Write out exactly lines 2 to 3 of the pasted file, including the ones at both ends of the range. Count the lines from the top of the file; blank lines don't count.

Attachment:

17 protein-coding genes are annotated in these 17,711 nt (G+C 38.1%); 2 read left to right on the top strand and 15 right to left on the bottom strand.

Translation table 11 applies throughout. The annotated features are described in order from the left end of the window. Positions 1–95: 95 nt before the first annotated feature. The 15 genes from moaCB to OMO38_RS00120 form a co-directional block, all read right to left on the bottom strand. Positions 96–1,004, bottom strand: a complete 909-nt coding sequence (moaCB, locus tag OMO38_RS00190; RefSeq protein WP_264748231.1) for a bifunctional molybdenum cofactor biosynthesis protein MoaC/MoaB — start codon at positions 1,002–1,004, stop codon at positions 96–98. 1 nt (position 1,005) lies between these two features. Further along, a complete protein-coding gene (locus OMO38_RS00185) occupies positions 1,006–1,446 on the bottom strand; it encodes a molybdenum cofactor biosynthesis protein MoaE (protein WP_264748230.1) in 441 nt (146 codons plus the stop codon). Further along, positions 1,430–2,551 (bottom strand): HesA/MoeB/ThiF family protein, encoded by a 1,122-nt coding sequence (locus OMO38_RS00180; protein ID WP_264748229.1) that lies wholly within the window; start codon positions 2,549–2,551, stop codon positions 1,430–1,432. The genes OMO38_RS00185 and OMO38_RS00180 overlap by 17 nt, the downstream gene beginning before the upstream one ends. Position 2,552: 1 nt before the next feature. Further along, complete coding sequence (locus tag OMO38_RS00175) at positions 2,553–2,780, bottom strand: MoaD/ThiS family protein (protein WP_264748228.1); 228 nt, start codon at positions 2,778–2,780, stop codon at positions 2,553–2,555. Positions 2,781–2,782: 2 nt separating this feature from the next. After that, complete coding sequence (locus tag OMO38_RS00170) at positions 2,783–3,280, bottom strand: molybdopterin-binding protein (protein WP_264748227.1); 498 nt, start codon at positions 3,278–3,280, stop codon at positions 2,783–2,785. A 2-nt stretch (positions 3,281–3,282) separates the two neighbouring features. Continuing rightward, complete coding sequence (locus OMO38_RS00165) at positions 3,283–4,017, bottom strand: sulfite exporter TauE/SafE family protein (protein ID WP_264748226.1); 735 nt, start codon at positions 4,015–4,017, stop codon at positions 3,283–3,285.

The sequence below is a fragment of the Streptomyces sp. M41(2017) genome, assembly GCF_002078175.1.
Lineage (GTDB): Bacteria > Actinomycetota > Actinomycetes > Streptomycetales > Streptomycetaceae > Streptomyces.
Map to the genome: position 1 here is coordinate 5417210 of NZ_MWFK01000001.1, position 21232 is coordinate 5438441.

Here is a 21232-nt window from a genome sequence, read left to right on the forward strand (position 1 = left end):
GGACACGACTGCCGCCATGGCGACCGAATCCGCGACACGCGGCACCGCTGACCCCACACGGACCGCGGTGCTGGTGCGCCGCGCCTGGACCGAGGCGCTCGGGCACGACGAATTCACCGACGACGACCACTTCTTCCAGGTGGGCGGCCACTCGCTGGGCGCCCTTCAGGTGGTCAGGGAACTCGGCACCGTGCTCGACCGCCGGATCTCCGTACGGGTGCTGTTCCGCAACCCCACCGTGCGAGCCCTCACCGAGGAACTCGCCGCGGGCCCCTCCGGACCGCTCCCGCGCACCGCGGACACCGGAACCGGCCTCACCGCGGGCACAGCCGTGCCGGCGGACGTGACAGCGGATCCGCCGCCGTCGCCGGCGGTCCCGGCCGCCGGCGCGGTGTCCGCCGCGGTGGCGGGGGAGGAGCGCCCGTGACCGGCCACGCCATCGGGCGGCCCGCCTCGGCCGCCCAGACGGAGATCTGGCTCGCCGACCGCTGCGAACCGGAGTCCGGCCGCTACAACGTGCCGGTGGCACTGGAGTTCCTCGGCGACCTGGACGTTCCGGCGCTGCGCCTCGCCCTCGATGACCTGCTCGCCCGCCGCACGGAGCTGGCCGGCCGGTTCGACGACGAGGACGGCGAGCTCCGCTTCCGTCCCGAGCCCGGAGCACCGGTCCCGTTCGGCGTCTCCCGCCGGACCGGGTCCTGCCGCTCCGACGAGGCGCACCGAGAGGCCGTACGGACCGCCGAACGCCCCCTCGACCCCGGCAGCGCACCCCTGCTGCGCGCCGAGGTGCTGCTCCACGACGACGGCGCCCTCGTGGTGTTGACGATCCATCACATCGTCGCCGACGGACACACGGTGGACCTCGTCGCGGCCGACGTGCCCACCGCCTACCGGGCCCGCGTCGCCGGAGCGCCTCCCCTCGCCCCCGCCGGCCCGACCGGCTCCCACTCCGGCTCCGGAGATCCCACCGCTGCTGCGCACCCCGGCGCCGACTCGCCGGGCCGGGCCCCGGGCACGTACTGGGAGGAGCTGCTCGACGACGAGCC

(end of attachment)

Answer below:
Translation table 11 applies throughout. The annotated features are described in order from the left end of the window. Positions 1–95: 95 nt before the first annotated feature. The 15 genes from moaCB to OMO38_RS00120 form a co-directional block, all read right to left on the bottom strand. Positions 96–1,004, bottom strand: a complete 909-nt coding sequence (moaCB, locus tag OMO38_RS00190; RefSeq protein WP_264748231.1) for a bifunctional molybdenum cofactor biosynthesis protein MoaC/MoaB — start codon at positions 1,002–1,004, stop codon at positions 96–98. 1 nt (position 1,005) lies between these two features. Further along, a complete protein-coding gene (locus OMO38_RS00185) occupies positions 1,006–1,446 on the bottom strand; it encodes a molybdenum cofactor biosynthesis protein MoaE (protein WP_264748230.1) in 441 nt (146 codons plus the stop codon). Further along, positions 1,430–2,551 (bottom strand): HesA/MoeB/ThiF family protein, encoded by a 1,122-nt coding sequence (locus OMO38_RS00180; protein ID WP_264748229.1) that lies wholly within the window; start codon positions 2,549–2,551, stop codon positions 1,430–1,432. The genes OMO38_RS00185 and OMO38_RS00180 overlap by 17 nt, the downstream gene beginning before the upstream one ends. Position 2,552: 1 nt before the next feature. Further along, complete coding sequence (locus tag OMO38_RS00175) at positions 2,553–2,780, bottom strand: MoaD/ThiS family protein (protein WP_264748228.1); 228 nt, start codon at positions 2,778–2,780, stop codon at positions 2,553–2,555. Positions 2,781–2,782: 2 nt separating this feature from the next. After that, complete coding sequence (locus tag OMO38_RS00170) at positions 2,783–3,280, bottom strand: molybdopterin-binding protein (protein WP_264748227.1); 498 nt, start codon at positions 3,278–3,280, stop codon at positions 2,783–2,785. A 2-nt stretch (positions 3,281–3,282) separates the two neighbouring features. Continuing rightward, complete coding sequence (locus OMO38_RS00165) at positions 3,283–4,017, bottom strand: sulfite exporter TauE/SafE family protein (protein ID WP_264748226.1); 735 nt, start codon at positions 4,015–4,017, stop codon at positions 3,283–3,285.

The sequence below is a fragment of the Streptomyces sp. M41(2017) genome, assembly GCF_002078175.1.